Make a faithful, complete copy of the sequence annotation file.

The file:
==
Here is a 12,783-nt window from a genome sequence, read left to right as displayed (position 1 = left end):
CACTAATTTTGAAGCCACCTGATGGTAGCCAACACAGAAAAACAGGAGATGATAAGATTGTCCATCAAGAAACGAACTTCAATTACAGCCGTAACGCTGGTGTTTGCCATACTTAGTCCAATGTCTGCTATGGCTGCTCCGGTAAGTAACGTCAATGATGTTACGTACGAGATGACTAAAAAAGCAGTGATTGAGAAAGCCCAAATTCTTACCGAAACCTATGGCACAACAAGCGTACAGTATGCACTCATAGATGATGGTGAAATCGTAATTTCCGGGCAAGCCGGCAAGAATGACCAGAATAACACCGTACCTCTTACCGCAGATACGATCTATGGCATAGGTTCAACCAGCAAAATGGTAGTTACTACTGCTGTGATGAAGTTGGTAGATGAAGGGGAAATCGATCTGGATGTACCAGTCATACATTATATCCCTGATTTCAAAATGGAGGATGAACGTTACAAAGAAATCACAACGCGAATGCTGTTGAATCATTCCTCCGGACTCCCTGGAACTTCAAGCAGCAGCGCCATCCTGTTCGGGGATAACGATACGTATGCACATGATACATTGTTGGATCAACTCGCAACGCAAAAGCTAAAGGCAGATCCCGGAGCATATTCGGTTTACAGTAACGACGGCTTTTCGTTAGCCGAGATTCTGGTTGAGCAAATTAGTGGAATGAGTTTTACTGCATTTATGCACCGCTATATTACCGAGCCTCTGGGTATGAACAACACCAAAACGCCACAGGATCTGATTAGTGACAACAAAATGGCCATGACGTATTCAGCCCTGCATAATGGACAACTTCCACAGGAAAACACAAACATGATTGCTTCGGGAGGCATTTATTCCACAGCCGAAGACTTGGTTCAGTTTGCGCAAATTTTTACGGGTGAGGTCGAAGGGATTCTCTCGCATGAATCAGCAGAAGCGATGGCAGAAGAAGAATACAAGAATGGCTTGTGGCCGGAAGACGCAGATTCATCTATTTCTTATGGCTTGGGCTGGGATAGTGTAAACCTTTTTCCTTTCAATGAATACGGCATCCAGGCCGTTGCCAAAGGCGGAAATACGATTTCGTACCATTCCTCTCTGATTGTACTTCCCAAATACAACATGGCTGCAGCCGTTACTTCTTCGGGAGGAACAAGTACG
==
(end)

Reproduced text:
Here is a 12,783-nt window from a genome sequence, read left to right as displayed (position 1 = left end):
CACTAATTTTGAAGCCACCTGATGGTAGCCAACACAGAAAAACAGGAGATGATAAGATTGTCCATCAAGAAACGAACTTCAATTACAGCCGTAACGCTGGTGTTTGCCATACTTAGTCCAATGTCTGCTATGGCTGCTCCGGTAAGTAACGTCAATGATGTTACGTACGAGATGACTAAAAAAGCAGTGATTGAGAAAGCCCAAATTCTTACCGAAACCTATGGCACAACAAGCGTACAGTATGCACTCATAGATGATGGTGAAATCGTAATTTCCGGGCAAGCCGGCAAGAATGACCAGAATAACACCGTACCTCTTACCGCAGATACGATCTATGGCATAGGTTCAACCAGCAAAATGGTAGTTACTACTGCTGTGATGAAGTTGGTAGATGAAGGGGAAATCGATCTGGATGTACCAGTCATACATTATATCCCTGATTTCAAAATGGAGGATGAACGTTACAAAGAAATCACAACGCGAATGCTGTTGAATCATTCCTCCGGACTCCCTGGAACTTCAAGCAGCAGCGCCATCCTGTTCGGGGATAACGATACGTATGCACATGATACATTGTTGGATCAACTCGCAACGCAAAAGCTAAAGGCAGATCCCGGAGCATATTCGGTTTACAGTAACGACGGCTTTTCGTTAGCCGAGATTCTGGTTGAGCAAATTAGTGGAATGAGTTTTACTGCATTTATGCACCGCTATATTACCGAGCCTCTGGGTATGAACAACACCAAAACGCCACAGGATCTGATTAGTGACAACAAAATGGCCATGACGTATTCAGCCCTGCATAATGGACAACTTCCACAGGAAAACACAAACATGATTGCTTCGGGAGGCATTTATTCCACAGCCGAAGACTTGGTTCAGTTTGCGCAAATTTTTACGGGTGAGGTCGAAGGGATTCTCTCGCATGAATCAGCAGAAGCGATGGCAGAAGAAGAATACAAGAATGGCTTGTGGCCGGAAGACGCAGATTCATCTATTTCTTATGGCTTGGGCTGGGATAGTGTAAACCTTTTTCCTTTCAATGAATACGGCATCCAGGCCGTTGCCAAAGGCGGAAATACGATTTCGTACCATTCCTCTCTGATTGTACTTCCCAAATACAACATGGCTGCAGCCGTTACTTCTTCGGGAGGAACAAGTACG